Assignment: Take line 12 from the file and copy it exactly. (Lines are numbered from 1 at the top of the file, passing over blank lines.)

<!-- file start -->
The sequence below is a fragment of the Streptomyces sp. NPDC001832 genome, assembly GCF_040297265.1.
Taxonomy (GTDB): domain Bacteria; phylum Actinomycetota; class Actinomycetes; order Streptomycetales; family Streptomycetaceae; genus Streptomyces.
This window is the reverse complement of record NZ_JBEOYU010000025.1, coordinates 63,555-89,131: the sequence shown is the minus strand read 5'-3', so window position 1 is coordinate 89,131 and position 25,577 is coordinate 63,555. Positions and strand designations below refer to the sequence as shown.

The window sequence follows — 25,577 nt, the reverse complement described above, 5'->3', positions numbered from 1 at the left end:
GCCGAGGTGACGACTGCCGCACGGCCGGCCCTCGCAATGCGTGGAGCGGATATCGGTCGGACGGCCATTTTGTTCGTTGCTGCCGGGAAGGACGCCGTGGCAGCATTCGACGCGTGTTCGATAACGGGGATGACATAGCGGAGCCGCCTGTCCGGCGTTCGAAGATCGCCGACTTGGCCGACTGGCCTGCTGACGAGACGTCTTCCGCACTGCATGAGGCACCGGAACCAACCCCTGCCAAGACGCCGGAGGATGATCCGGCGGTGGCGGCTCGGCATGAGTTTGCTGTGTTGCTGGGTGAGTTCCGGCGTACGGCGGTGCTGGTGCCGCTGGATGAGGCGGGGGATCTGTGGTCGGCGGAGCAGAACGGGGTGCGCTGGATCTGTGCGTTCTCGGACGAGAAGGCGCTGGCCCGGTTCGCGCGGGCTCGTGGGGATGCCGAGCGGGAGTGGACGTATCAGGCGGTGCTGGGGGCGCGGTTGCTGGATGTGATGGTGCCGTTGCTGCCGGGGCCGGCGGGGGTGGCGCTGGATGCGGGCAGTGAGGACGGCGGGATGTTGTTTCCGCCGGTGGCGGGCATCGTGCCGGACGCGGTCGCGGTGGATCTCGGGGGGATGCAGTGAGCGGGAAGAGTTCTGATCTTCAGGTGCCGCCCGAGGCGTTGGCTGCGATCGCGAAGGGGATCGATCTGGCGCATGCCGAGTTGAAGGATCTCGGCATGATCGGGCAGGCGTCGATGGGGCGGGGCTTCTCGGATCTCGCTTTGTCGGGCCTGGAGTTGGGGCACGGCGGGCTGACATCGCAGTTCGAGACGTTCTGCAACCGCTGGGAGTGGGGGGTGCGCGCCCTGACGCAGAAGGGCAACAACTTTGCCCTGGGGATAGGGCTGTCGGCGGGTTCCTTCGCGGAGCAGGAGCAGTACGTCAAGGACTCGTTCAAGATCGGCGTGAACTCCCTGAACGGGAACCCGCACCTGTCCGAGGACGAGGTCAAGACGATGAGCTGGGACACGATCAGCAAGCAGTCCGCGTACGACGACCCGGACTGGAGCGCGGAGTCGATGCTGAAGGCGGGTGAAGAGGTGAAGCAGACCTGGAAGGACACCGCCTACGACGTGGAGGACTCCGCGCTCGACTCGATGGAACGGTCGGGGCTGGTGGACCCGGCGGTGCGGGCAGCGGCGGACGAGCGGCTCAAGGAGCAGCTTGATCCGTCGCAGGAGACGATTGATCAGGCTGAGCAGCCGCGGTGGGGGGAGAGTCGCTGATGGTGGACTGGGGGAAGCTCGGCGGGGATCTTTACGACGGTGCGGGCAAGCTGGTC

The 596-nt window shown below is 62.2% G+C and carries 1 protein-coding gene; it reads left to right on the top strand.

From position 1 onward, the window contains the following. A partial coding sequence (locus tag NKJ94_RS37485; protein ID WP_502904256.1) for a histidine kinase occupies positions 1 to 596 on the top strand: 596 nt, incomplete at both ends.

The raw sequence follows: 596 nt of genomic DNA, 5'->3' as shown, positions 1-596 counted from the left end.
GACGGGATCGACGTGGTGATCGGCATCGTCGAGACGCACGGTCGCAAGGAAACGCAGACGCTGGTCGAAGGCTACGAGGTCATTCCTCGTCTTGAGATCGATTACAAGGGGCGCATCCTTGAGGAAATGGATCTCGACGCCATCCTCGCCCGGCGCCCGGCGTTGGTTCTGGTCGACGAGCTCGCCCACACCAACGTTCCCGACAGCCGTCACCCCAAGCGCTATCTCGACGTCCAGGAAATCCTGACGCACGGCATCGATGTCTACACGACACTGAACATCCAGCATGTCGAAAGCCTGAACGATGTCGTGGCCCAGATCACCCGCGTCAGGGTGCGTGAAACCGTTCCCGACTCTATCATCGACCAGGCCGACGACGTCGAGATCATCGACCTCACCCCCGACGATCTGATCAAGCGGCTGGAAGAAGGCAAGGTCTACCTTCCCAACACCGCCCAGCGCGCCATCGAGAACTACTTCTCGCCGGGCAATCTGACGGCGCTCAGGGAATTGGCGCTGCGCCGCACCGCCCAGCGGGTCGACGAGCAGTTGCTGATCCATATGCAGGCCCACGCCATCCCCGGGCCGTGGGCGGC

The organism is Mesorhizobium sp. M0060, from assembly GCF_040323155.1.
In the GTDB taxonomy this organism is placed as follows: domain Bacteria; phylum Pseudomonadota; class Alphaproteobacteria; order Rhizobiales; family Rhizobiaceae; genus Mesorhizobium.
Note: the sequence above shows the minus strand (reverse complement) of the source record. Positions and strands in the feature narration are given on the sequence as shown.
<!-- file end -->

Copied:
Note: the sequence above shows the minus strand (reverse complement) of the source record. Positions and strands in the feature narration are given on the sequence as shown.